The SI championed détournement as a means of interrupting the fabric of the everyday — whether it be repurposing old film reels, subverting iconic images or slogans, or devising literature inspired by the works of other writers. The concept bridges the appropriating practices of avant-garde artists such as Marcel Duchamp, with the activist “culture jamming” of groups such as The Yes Men and the Billboard Liberation Front. In subverting and referencing the work of other authors, Debord uses The Society of the Spectacle as a means of demonstrating its practical use. The act of détournement imbues revered and historicized works of art and literature with new life, thereby overcoming their congealment at the hands of the spectacle. As Debord and Wolman write:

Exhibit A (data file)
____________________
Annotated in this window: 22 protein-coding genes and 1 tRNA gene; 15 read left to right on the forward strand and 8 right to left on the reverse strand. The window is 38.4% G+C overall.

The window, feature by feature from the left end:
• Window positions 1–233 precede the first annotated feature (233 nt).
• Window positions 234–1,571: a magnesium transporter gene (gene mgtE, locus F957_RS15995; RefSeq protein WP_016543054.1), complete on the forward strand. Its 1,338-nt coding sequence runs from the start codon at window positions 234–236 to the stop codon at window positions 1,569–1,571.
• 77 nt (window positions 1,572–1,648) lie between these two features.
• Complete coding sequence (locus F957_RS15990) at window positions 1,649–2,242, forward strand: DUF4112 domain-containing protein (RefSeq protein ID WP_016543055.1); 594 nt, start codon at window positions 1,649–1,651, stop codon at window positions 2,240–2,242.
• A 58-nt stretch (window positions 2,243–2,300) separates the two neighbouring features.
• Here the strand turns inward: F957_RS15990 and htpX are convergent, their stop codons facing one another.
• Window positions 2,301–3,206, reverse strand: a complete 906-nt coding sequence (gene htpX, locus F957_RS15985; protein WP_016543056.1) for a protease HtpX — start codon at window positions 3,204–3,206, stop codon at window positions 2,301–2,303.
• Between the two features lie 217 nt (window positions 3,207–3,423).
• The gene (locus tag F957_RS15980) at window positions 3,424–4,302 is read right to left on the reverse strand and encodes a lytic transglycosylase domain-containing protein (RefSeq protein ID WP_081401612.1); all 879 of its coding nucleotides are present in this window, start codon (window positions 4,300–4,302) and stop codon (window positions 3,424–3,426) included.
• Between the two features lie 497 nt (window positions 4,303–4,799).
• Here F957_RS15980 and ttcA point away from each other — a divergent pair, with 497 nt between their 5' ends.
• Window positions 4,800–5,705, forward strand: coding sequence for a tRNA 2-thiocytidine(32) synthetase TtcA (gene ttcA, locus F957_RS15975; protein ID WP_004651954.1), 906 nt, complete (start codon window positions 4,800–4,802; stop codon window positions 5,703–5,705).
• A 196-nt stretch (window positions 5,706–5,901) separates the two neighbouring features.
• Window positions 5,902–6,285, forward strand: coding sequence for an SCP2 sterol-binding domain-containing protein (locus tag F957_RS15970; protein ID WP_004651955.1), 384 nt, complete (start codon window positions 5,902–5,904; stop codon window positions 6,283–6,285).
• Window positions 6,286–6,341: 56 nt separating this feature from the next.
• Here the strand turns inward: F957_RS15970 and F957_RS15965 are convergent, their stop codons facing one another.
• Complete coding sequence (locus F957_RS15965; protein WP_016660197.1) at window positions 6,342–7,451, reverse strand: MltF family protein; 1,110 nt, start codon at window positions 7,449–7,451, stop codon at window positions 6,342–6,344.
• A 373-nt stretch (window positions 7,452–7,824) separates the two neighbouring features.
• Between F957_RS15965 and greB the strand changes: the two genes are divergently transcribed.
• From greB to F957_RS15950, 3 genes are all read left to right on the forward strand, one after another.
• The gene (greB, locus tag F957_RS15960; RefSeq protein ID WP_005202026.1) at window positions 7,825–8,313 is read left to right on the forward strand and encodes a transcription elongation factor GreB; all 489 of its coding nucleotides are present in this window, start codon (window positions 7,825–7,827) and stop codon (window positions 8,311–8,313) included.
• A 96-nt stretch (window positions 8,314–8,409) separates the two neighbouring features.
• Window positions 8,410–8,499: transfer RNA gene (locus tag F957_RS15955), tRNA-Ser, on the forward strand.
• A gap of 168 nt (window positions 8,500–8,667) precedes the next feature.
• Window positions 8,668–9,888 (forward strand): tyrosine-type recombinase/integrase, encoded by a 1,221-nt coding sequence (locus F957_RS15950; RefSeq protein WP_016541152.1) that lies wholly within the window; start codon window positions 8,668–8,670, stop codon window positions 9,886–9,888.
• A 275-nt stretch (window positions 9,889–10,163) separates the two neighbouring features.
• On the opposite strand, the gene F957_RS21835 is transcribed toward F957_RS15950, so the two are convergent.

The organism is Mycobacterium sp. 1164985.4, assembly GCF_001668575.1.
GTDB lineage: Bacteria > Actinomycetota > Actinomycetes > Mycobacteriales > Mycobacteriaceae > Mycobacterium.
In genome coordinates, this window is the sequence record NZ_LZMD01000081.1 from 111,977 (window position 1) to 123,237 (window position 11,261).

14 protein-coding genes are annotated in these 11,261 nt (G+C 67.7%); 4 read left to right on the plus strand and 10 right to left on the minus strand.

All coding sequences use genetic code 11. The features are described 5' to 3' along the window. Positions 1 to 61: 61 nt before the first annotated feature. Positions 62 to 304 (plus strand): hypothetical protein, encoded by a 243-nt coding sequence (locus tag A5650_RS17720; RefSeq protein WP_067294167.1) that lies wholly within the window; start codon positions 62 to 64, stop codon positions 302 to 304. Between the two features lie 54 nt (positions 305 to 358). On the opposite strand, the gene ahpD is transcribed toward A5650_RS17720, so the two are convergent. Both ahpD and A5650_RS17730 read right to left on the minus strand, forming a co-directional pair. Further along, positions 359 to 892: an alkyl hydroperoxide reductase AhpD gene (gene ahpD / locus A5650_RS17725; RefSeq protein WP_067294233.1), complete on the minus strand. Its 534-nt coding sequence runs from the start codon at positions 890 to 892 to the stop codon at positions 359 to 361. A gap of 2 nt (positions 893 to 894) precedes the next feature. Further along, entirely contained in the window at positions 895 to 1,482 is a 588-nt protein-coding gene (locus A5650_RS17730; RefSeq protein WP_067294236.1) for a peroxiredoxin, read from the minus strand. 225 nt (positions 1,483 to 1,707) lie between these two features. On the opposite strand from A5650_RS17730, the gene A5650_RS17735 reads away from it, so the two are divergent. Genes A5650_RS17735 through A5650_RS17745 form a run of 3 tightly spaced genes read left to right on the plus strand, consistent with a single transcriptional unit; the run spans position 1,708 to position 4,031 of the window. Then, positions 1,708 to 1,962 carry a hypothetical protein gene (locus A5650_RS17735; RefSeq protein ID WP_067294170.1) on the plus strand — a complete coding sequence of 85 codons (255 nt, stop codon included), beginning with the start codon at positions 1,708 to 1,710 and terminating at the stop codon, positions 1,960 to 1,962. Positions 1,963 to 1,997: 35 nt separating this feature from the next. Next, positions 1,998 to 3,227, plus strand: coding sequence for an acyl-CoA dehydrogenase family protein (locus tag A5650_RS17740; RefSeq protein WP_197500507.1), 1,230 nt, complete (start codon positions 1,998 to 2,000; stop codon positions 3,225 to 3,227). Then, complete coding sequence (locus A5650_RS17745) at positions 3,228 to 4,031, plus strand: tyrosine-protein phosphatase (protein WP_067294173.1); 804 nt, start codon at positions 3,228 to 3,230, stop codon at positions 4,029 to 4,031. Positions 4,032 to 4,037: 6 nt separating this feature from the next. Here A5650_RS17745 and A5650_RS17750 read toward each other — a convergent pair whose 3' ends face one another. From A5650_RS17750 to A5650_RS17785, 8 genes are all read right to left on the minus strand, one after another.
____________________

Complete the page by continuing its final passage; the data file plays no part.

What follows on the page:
Détournement not only leads to the discovery of new aspects of talent; in addition, clashing head-on with all social and legal conventions, it cannot fail to be a powerful cultural weapon in the service of real class struggle.

The concept of Détournement represented the synthesis of many of Debord’s ideas, particularly his anti-art and anti-commodity stances. He did however, acknowledge its weaknesses, namely that an act of détournement requires the viewer’s familiarity with the original, pre-détourned subject matter. Debord compensates for this in The Society of the Spectacle by preceding each chapter with a prominent quote, thereby alerting the reader to the meta-textual nature of his work. Despite its cultural influence, the concept of détournement raises a number of questions. For instance, how does one measure the efficacy of a détourned work? Can a détourned work be subsumed by the spectacle, and if so, how does one prevent such an action?